What I Learned From Having A Presbyterian Mother And A Jewish Father
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What I Learned From Having A Presbyterian Mother And A Jewish Father

Shalom, y'all.

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What I Learned From Having A Presbyterian Mother And A Jewish Father
Ryan Rothkopf

My mother, Sally Clyburn, grew up in Lancaster, South Carolina, where the McDonald's sweet tea was syrupy, the population under 10,000 and the median income a couple thousand above that.

My father, Howard Rothkopf, was born in Brooklyn but grew up in Jericho, New York in a heavily Jewish and Italian neighborhood, where the median income was, let’s say well above Lancaster’s.

Needless to say, they were and are very different people with very different backgrounds, families and even religion. But they made it work and I never felt anything other than assured in their parenting styles, different as they were.

But the other day, I asked my mom what their plans had been in regards to any sort of religious upbringing before having us. She told me they were going to “wing it” (they really aren’t big planners). So they decided to culturally give us both rather than ingrain the religious aspects of each.

From my end of things, that’s been pretty true. I was born and lived in a primarily Jewish town through the age of about six before I moved to Charleston, a majority Christian-populated city.

Each year, we lit the candles on the Menorah, said the prayer and instead of a gift for each day of Hanukkah, we each got one larger present. Then we put up our tree and woke up on Christmas morning and celebrated that as well.

It’s interesting. Having grown up a bit I’ve realized that as a child, there are questions that you do and don’t ask yourself.

You might wonder why it is that the sky is blue and you might think up a thousand and one “what if” questions to berate your parents with, but when did religion ever come up as a question? Questions themselves are posited when a person is encountered with a lack of knowledge or a challenge to believe.

Growing up, I called myself, “half-Jewish, half-Christian.” As if religion were genetic in nature.

I didn’t question meaning behind each of these words. I was whatever my parents were, like many of my classmates. But rather early on, my classmates and friends challenged this belief when they told me that you can’t be half and half.

“That doesn’t make sense,” they said.

“I’m Christian and I don’t believe the same things as Jewish people, so you can’t be both,” they said.

I didn’t really understand. I was selfishly proud to be different, to be something other than what everyone else was in my grade, which was especially uniform at my school. But now that wasn’t possible, it wasn’t within the parameters of a strict set of rules that set the guidelines for differentiation between two religions.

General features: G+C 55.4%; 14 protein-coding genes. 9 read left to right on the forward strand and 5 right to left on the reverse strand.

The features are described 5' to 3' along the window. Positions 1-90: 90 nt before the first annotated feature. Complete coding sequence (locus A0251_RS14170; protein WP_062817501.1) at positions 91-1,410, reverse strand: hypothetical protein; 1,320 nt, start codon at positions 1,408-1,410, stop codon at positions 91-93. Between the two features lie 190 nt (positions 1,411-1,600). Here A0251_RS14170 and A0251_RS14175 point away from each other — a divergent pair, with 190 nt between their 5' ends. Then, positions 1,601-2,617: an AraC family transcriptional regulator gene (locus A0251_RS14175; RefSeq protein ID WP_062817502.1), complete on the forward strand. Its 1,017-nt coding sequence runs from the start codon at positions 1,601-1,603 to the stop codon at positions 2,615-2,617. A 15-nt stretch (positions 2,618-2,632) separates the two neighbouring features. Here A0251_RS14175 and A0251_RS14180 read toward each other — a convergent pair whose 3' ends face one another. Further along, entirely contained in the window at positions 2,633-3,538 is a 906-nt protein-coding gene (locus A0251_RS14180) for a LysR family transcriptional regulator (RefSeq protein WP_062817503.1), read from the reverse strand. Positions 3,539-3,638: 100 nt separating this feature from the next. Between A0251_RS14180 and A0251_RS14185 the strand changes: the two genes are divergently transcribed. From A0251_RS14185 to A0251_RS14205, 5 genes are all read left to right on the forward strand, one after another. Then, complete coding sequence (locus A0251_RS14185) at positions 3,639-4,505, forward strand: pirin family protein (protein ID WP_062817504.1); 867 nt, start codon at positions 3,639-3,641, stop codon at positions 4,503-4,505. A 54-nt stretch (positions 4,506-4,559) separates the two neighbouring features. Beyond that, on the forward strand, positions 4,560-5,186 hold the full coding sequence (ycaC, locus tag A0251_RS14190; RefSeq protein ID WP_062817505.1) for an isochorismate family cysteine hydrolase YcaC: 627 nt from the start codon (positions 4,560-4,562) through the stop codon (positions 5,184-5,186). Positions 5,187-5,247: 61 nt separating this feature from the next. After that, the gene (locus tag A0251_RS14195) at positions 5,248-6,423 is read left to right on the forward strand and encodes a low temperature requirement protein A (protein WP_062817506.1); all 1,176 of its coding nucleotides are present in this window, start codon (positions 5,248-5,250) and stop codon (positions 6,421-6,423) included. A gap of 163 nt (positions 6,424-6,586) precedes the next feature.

My freshman year of high school came and I was placed into a sophomore English class. I was a little less confident back then and I can remember telling myself to not say something stupid, to just be quiet, to make sure that none of the cool sophomores thought I was weird.

One day, my teacher decided to do an exercise in acceptance of difference in opinion. She would make a statement and you would go stand by strongly agree, agree, don’t have an opinion, disagree, strongly disagree.

She started out with easier statements that progressively got more controversial. And then I heard, “My religion is the one true religion in the world.”

I remember thinking, ‘Oh this is an easy one!’ and immediately moving to the strongly disagree side.

I looked up to find myself completely alone. Then, I started denying and arguing with every single person I saw under the taped sign, ‘strongly agree.’ This was one thing I knew not to be true. My parents were both right, these people are saying that one of my parents has to be a liar, how could they be so wrong?

I honestly couldn’t believe it. I sat for the remainder of the activity.

By the time my junior year came around, I was a blade of grass in a field of “What even is a religion?”

On standardized tests, I would look at the religion section and pick and choose what I was going to be that day. Sometimes it would be “would prefer not to say.”

At 19, I still don’t have a set opinion. But I’m going to be honest with you, at 19, I also really don’t care. Since that time, I've grown into myself, become more aware of my own strengths and weaknesses — I've developed my own sense of right and wrong.

Sure, I could write about a hole that lack of religion has left in my life or I could write about the importance of spiritual support, if I thought I was in the midst of some kind of identity crisis.

But really, until I encounter a loss of faith in myself and humanity, I’m sincerely okay just living my life as a girl with a good family support system and an idea of where she wants to go and what she wants to do.

And, I think that’s what my parents wanted to leave us with when they decided not to push two religions at us. That is me and my siblings.

Religion doesn’t mean judgment, which is what I, my classmates and even my teacher had difficulty understanding my freshman year of high school. It doesn’t mean condemning other faiths or systems of belief — my parents are the counter-argument to that.

My siblings and I aren’t some convoluted mixtures of two opposing ideas. We are the example of acceptance and coexistence.

And, that’s a pretty beautiful thing.

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This article has not been reviewed by Odyssey HQ and solely reflects the ideas and opinions of the creator.
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